The problem that Jean faced was the fact that, although his heart had been transformed from evil to good by the power of Christ, it was still he who had committed crimes that, in his age, were punishable by a long imprisonment.  In the end Valjean decided not to continue running from who he was.  His decision was to face the human judgment that was coming to him.

There are many Christians who have a similar story to Jean Valjean.  We did things before we were saved that make us ashamed or embarrassed.  Maybe we did something that was illegal.  The fact is that there are people out there that know who we were before we were Christ’s and those people may not care that we are living a better life now.  Perhaps, like Jean Valjean, we have been blessed with wealth or power.  These things will make you a target for those who are greedy or envious and you may have to give up the things of the world to show your complete submission to God.

les-misLes Miserables is filled with political commentary on the French criminal justice system and society’s treatment of the poor.  Most reviewers talk about this and say that Hugo provides a glimmer of hope in this pit of despair.  What most miss is that the form of this hope is kindness and gentleness of Jean Valjean, which is the result of Christ living through him.  Whether it is his adoption of Cosette, or saving the man pinned under his heavy cart, Hugo shows us how the life of the ideal Christian should impact the lives of all around him or her.  Jean Valjean demonstrates the principle of loving his enemy by sparing the life of Javert, the man who had hounded him ceaselessly.

Very few people will argue that Les Miserables is not a classic piece of literature.  However, it really is a classic piece of Christian literature.  It is written to demonstrate the change that Christ will make in your life and the impact that Christ will have on the world through you.

My only problem with the book is how at Jean Valjean’s death, and other places in the book, he glorifies the man who led him to Christ, rather than Christ Himself, which may reflect the fact that Hugo was a Catholic like most people of France at the time.  Though of theological importance, this flaw does not detract much from the pleasure of reading this classic.


Was Joe McCarthy right?

We have been trained by our culture to respond in a certain way when we hear a particular term or phrase.  There is no more stark example of this than the term McCarthyism.  For decades this term has been a synonym for demagoguery, false accusations, and heavy handed prosecution.  While there are some good reasons to draw these comparisons, there is a lot more to the story than our modern culture has been willing to reveal to us.  Any modern discussion of Joseph McCarthy and the events of his time in the Senate always seems to focus on the methods used by McCarthy and the presumption that he was universally condemned.  There needs to be more discussion of the fact that he garnered considerable support for quite some time, and that arguably the fears he exploited may have been justified.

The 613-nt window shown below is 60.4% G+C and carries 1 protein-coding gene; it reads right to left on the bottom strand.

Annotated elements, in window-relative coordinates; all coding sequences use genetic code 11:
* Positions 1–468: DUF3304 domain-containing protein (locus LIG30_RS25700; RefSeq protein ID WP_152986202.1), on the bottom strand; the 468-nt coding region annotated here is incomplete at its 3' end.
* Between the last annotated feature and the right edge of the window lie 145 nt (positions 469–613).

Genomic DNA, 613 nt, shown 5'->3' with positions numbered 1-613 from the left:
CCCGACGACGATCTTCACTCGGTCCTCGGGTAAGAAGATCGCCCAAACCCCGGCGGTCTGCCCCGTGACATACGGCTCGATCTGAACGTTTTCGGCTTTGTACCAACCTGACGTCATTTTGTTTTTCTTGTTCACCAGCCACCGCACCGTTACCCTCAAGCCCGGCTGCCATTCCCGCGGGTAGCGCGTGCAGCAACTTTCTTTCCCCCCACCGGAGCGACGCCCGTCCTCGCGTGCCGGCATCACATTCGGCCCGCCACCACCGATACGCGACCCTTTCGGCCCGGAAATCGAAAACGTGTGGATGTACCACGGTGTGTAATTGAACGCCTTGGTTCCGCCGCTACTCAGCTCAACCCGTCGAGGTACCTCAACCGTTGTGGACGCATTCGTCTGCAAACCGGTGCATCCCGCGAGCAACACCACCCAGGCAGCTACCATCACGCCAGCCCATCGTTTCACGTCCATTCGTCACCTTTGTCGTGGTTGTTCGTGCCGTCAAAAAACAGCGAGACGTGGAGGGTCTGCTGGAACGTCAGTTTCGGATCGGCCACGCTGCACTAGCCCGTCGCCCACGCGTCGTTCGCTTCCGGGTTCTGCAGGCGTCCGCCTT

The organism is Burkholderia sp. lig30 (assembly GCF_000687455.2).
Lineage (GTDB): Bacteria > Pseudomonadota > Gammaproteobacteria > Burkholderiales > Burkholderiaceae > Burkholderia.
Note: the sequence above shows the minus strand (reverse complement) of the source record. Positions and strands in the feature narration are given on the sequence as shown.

When Joe McCarthy entered the public consciousness, it was at the point of the Cold War where post-WWII posturing by the Soviets and Americans were leading to action, namely the war in Korea.  The recent Chinese revolution was also a major source of concern.  McCarthy began criticizing the government for tolerating Communists within its own ranks when the sensitivity of the public to this sort of thing was at a very high level.  As he became more well known, the support he had from the American people hovered around 50%.  As long as he was a Republican criticizing a Democrat administration for tolerating Communist infiltrators he could depend on the support of his own party.

Unfortunately McCarthy was either not very pragmatic or not very good at estimating his political capital.  In spite of the Republican Eisenhower winning the 1954 presidential election, McCarthy did not relent in his criticism of the executive branch.  This caused his support within his own party to ebb.  It did not help that he launched investigations into places where no direct evidence of wrong doing could be found, which earned him the infamy that his name continues to suffer to this day.  However, it is important to understand that McCarthy was undone by political circumstances and positioning within the Republican Party as much as his questionable methods, which means he was a non-partisan man of principle, whether you agree with him or not.